Earlier this month, the parliament of Republika Srpska, the Serbian entity of Bosnia and Herzegovina, overwhelmingly backed plans for a referendum on the court and its prosecutor, saying both were biased against Serbians.
The court was established in 2002 mainly to prosecute war crimes suspects and ease the burden on the Hague-based International Criminal Tribunal for the Former Yugoslavia.
Analysts have described the referendum as a Serb bid to undermine Bosnia-wide institutions like the court and challenge the authority of Bosnia's international High Representative Valentin Inzko, who has the power to overturn laws and fire officials.
Inzko, an Austrian diplomat, said in a telephone interview on Friday that he would move to prevent Bosnian Serb separatists holding a referendum to challenge the legality of a national court, the latest of a range of Serb separatist moves in Bosnia.
"There are two possibilities. Either the Serb Republic does it [annuls the vote] or the international community will," he said. "I will have to act."
Inzko also said a March decision by EU governments to threaten separatists in Bosnia with sanctions - assets freezes and travel restrictions already used in countries such as Libya, Iran and Belarus - were a step in the right direction.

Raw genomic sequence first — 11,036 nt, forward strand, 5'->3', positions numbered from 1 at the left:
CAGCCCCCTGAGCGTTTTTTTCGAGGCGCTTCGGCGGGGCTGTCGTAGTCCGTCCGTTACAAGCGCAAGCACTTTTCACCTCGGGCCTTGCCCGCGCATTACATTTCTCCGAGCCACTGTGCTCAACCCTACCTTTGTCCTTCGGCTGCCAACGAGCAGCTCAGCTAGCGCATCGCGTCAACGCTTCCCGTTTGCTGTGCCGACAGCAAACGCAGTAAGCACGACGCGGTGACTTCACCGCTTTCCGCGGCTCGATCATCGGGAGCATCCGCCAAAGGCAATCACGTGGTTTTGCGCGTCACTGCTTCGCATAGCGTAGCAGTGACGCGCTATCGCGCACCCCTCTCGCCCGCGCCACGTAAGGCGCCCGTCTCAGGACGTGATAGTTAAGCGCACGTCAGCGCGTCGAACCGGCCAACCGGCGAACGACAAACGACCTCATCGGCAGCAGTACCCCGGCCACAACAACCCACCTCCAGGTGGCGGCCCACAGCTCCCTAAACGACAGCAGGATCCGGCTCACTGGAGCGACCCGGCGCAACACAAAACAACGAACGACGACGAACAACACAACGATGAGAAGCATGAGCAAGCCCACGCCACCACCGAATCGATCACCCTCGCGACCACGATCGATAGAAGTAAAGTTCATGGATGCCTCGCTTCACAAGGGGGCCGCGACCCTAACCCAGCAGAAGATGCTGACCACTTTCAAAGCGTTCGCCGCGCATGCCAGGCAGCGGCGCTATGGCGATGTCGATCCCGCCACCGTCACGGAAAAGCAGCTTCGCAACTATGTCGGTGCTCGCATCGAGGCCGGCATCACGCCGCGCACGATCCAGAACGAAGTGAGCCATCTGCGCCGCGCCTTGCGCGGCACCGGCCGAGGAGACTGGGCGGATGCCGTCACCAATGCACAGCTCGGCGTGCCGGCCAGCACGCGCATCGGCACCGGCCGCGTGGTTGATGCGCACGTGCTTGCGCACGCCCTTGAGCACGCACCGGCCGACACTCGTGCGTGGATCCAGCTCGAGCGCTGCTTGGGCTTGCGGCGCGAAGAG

"We could reach the moment when using them would be necessary," he said.
Recent visits by top EU officials to Sarajevo were helping drive the pro-EU message, he said, adding that Bosnia should be able to apply for EU membership this year. The move is likely to happen only with tacit approval from Brussels, even though in theory any country can apply to join the EU.
"Absolutely," he said when asked if Brussels should give Sarajevo the go ahead for membership. "This would start a huge transformation process."
The EU so far appears reluctant. Diplomats in Brussels say the bloc would first want to see constitutional reforms in Bosnia and progress on state aid and national census laws.
EU governments have discussed stepping up the bloc's presence in Bosnia for months, but there is disagreement over how that would tally with the role of the international envoy, which was meant to be phased out over time.
(EurActiv with Reuters.)